Ghost town Bracknell?

I pop in to town from time to time, every week or two. I have noticed a few shops that have closed down, some for a long time now. But today it really hit me just how many are now closed, and have not been replaced with new businesses.

Walking in to Princess Square, 6 of the first 8 shops are empty. The high street is full of empty shops. I noticed today that the Thornton's chocolate stand has gone. Indeed, several of the shops I planned to visit have gone. I am pleased to see Bracknell Cycles have only moved, not closed down.

But the overall impression is that it is turning in to a ghost town. Scary.


  1. Sadly it seems the high street never took the threat of the internet serious enough...needs to reinvent its pricing some how (lord knows how they can compete with the warehousing and dispatch of the plays and amazons?..)

  2. It's hapenning everywhere.. rising rents and falling profits. Loads of empty shops around here and the only things that seem to be filling them is charity shops.

    We had one case locally where the a couple of shops closed and the landlord, fearing loss of earnings, increased the rent to the other shops to compensate - driving more away/out of business.. Oops.

  3. it's not a thread to high street shops. it's their end. It's simply a way of doing business whose time has passed. I think the concept of setting aside an area of every town where good were brought to each day and you had to go walk around it picking out what you wanted is a 20th century invention whose time has passed, it's just not entirely gone yet. But it will. It only seems bad because a town centre full of stores is what we are used to.

    In 100 years it will seem as strange to people as having horse drawn carriages filling the streets does to us now.

    I imagine what will replace it will be the ability to choose everything and anything you want, wherever you want, and have it brought to you the next day. Or dropped off in a convenient location. I expect things like "tesco direct" to eventually become the standard way of shopping. Pick what you want with all the information you could want available, and go get it the next day or later the same day from a central location that also has a large "cache" of common items such as food that you can pick up immediately. Or for a small premium cost have them bring it to you.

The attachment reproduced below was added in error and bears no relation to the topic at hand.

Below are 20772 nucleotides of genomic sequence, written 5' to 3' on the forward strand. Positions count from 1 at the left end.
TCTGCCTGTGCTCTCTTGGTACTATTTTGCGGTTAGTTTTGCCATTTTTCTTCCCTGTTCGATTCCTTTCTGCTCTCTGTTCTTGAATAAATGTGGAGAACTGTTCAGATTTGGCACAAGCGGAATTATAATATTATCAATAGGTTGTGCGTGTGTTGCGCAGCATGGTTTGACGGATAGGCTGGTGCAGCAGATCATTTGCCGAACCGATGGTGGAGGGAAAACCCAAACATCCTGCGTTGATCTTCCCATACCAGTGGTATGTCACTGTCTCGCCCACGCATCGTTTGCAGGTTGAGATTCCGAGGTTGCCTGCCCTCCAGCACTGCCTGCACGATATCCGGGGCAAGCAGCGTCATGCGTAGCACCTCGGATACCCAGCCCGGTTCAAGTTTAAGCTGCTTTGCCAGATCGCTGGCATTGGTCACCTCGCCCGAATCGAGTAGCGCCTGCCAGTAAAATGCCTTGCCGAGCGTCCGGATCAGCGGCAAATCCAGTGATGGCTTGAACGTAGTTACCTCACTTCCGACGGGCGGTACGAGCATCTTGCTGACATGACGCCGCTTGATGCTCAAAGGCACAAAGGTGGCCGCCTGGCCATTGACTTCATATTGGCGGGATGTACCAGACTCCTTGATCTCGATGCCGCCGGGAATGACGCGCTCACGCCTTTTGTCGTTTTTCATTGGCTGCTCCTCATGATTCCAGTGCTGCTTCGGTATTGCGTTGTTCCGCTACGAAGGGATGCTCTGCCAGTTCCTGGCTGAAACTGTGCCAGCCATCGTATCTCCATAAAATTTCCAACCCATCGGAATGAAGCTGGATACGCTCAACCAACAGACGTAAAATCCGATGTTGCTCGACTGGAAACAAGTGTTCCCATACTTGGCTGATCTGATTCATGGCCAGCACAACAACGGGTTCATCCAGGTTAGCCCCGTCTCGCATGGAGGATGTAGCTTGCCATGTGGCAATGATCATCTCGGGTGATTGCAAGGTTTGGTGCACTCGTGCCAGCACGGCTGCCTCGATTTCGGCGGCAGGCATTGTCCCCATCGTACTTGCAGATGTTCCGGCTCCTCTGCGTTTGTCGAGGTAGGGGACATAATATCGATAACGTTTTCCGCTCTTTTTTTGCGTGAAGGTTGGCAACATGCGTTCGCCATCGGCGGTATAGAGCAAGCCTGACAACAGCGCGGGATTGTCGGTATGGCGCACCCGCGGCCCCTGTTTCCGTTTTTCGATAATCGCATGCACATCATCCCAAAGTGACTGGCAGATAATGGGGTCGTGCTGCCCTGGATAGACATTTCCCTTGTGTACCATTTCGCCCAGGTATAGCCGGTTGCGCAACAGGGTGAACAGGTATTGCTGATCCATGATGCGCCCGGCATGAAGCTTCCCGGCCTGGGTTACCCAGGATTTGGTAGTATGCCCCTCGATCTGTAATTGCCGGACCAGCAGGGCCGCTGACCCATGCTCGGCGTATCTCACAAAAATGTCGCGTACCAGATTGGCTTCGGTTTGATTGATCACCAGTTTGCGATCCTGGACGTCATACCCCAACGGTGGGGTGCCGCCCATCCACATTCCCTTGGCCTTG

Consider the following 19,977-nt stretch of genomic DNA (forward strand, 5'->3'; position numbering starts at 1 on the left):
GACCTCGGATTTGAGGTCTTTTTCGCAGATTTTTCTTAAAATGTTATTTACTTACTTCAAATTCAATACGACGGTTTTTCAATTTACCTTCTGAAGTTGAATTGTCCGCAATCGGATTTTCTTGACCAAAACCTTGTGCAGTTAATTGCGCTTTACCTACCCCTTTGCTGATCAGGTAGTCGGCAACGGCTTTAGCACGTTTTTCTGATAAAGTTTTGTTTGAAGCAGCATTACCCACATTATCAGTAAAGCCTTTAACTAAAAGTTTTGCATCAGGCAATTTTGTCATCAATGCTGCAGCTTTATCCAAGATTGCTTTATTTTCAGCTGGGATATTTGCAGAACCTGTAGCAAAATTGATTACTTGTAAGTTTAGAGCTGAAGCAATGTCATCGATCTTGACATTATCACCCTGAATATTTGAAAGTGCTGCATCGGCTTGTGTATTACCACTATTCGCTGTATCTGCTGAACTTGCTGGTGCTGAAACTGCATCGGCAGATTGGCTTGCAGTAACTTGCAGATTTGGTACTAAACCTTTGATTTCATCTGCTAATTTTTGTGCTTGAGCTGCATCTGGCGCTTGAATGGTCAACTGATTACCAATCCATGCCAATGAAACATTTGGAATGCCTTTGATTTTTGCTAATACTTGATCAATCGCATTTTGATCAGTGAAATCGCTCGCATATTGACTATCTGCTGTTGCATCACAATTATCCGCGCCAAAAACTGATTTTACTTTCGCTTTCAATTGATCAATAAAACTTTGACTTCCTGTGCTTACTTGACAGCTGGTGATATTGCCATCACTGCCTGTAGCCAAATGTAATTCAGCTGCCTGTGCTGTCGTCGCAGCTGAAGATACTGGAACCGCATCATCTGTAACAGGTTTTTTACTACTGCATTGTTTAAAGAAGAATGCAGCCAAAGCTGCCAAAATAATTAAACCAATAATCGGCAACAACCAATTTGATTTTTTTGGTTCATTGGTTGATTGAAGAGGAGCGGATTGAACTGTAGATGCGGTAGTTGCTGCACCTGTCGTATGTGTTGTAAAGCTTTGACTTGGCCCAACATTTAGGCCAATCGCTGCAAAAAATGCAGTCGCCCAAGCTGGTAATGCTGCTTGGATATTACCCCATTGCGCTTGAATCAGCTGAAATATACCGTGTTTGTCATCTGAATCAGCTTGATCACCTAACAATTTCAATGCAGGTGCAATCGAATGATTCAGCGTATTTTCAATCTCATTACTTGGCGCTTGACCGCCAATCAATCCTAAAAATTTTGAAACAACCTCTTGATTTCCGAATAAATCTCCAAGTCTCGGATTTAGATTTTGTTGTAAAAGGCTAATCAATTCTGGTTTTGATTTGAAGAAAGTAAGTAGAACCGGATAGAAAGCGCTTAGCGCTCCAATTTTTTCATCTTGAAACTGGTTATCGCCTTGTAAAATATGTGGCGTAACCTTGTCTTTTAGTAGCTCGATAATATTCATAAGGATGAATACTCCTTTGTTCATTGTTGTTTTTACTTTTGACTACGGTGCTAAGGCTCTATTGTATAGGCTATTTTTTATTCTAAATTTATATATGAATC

Eventually town centers will be for recreation and restaurants, and things like that, not shops.

    I don't see this as a problem to be solved, I see it as something better has become available. That was how towns were in the 20th century. A 21st century town will be somewhat different. Not worse, just different.

    1. I think there's still room for shops, but massively reduced compared to the late 20th century; one thing that shops have offered me is a combination of expertise on hand, and the ability to try before I buy.

      This sort of setup can't be replicated without a physical store - there's no other way for me to (for example) bring in a camera, and try a lens before I buy it, nor is it simple for someone not physically present to understand why I dislike the results of a lens and recommend a suitable alternative.

      Now, many high street shops will die off - not every product needs that sort of interaction or expertise available, and many shops that should be offering such a service fail to do so (usually by employing inexperienced but cheap staff rather than more expensive experts) - and those that are left will need lower rents and rates to remain in business. However, that's the price of progress.


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